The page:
Ford, Walmart Unveil AV Grocery Delivery Project

The collaboration could boost Ford's efforts to develop commercial uses for self-driving technology.
Matthew HellerNovember 14, 2018

Ford Motor is ramping up its strategy of developing commercial uses for self-driving technology, unveiling a joint grocery delivery project with Walmart and Postmates.

The collaboration announced on Wednesday is aimed at creating a service that will use autonomous vehicles manufactured by Ford to deliver groceries to Walmart customers.

San Francisco-based Postmates, which offers delivery from brick-and-mortar restaurants and stores in 385 U.S. cities, had already been collaborating with Ford to develop delivery services that could employ automated vehicles.

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“Like Ford, Walmart believes that self-driving vehicles have an important role to play in the future of delivery, and that true success comes from first learning how individuals want to use them in their daily lives,” Brian Wolf, an executive in Ford’s AV unit, said in a news release

“Together, we’ll be using research vehicles, designed to simulate an autonomous experience, to gather crucial data about consumer preferences and learn the best way we can conveniently connect people with the goods they need,” he added.

Ford has said it expects to launch commercial production of automated vehicles by 2021. But as Investor’s Business Daily reports, it has been lagging behind General Motors and Alphabet in its self-driving efforts.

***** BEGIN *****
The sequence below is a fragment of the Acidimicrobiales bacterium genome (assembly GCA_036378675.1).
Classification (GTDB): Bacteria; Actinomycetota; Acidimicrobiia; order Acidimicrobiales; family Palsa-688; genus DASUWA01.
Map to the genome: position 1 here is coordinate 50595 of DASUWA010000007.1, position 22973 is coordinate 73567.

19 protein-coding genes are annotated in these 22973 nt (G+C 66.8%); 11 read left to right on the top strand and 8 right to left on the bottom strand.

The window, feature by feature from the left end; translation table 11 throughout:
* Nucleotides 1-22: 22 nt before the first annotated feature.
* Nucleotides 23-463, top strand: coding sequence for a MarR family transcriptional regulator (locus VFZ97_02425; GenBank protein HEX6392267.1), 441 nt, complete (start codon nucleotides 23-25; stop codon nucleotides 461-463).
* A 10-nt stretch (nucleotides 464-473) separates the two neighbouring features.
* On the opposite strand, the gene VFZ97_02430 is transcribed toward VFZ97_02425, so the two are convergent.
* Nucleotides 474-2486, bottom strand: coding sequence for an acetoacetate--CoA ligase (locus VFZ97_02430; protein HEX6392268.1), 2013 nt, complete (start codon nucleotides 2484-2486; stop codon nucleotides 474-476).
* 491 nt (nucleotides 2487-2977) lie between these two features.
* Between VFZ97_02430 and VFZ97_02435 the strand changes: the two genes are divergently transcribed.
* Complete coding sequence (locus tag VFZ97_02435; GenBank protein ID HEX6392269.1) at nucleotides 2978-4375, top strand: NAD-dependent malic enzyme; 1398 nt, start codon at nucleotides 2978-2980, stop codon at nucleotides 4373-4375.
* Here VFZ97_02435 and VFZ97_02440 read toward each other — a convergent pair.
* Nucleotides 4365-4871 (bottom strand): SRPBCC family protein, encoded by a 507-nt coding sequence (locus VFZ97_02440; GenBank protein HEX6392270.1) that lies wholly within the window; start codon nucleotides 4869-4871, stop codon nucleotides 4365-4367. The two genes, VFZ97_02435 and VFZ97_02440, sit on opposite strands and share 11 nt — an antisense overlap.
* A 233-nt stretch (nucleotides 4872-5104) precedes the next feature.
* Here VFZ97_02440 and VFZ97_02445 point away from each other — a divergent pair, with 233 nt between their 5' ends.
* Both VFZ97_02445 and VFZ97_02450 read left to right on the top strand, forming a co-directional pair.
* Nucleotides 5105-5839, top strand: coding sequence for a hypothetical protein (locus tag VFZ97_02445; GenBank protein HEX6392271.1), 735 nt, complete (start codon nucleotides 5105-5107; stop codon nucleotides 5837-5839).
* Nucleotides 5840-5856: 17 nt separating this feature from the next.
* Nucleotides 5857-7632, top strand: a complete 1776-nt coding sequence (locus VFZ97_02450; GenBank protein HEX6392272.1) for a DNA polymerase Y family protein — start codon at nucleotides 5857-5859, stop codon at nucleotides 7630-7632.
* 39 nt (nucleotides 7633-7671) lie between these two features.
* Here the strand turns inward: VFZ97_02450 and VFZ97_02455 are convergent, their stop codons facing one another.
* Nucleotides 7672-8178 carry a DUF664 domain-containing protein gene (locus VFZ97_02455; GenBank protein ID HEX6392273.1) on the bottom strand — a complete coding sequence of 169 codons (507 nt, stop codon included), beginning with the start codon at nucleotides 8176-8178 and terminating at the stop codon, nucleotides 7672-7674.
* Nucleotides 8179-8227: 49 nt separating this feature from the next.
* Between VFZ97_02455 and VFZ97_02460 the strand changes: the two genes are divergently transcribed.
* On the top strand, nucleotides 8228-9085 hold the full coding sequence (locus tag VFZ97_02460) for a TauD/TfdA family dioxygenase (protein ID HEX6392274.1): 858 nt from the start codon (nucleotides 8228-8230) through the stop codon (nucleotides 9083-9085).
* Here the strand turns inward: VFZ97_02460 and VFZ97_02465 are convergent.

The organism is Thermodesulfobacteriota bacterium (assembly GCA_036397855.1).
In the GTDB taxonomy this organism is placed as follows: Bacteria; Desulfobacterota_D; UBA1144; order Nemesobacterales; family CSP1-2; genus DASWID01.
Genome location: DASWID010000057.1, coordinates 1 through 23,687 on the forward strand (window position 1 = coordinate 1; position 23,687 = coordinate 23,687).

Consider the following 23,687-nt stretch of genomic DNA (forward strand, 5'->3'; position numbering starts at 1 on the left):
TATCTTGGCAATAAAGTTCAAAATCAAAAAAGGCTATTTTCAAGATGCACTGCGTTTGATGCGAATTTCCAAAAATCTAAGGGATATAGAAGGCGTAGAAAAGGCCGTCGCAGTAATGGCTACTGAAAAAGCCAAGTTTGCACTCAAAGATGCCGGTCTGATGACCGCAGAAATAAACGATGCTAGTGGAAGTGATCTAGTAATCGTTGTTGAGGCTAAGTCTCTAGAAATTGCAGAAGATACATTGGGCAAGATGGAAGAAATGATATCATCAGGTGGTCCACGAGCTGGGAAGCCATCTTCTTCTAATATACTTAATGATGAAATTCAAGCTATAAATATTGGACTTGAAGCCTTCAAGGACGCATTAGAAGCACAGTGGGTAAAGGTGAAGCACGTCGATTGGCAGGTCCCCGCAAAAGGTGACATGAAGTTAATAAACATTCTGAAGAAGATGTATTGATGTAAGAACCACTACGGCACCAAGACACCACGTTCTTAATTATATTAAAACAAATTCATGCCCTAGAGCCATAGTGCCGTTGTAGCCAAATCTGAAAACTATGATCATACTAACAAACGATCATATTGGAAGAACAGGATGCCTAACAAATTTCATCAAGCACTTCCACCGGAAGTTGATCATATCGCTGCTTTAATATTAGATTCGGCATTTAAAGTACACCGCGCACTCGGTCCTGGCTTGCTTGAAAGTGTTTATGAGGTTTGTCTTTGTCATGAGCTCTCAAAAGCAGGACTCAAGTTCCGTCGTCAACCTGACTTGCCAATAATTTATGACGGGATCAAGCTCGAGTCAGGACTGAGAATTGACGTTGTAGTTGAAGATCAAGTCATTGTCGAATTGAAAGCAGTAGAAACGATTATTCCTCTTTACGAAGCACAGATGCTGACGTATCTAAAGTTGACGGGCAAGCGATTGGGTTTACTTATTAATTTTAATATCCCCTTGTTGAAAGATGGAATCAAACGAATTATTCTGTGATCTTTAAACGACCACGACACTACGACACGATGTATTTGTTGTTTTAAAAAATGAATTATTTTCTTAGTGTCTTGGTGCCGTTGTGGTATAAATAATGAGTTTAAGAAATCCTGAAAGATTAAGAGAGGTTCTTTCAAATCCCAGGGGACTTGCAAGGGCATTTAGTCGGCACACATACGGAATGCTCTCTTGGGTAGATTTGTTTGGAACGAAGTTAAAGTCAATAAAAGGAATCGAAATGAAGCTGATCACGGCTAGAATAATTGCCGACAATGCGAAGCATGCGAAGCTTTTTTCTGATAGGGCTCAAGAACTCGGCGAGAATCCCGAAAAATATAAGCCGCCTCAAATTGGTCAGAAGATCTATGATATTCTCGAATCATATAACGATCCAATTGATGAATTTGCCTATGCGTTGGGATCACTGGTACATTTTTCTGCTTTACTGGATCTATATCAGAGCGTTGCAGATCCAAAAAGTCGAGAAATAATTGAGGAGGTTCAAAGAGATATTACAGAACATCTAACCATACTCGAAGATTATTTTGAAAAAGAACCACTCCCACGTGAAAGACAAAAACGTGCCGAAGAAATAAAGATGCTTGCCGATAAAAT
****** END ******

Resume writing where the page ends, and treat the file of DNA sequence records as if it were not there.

Alphabet’s Waymo plans to launch a driverless robotaxi service by year-end and GM has set a similar goal for 2019.

Ford’s strategy has been focused on commercial uses of AV technology with a goal of making profitable self-driving cars. An Edmunds analyst said Ford’s partnership with Walmart shows it’s doubling down on that strategy.

“Solving commercial challenges is far easier than solving commuter ones, and is most likely the area where self-driving technology will take off first,” Jeremy Acevedo told IBD. “People may not be willing to trust a self-driving car to take them somewhere, but if the car is going to bring things to them and make their lives a little easier, suddenly the technology is a lot less scary.”

CNBC noted that replacing human delivery van drivers with robotic systems could reduce delivery costs for retailers.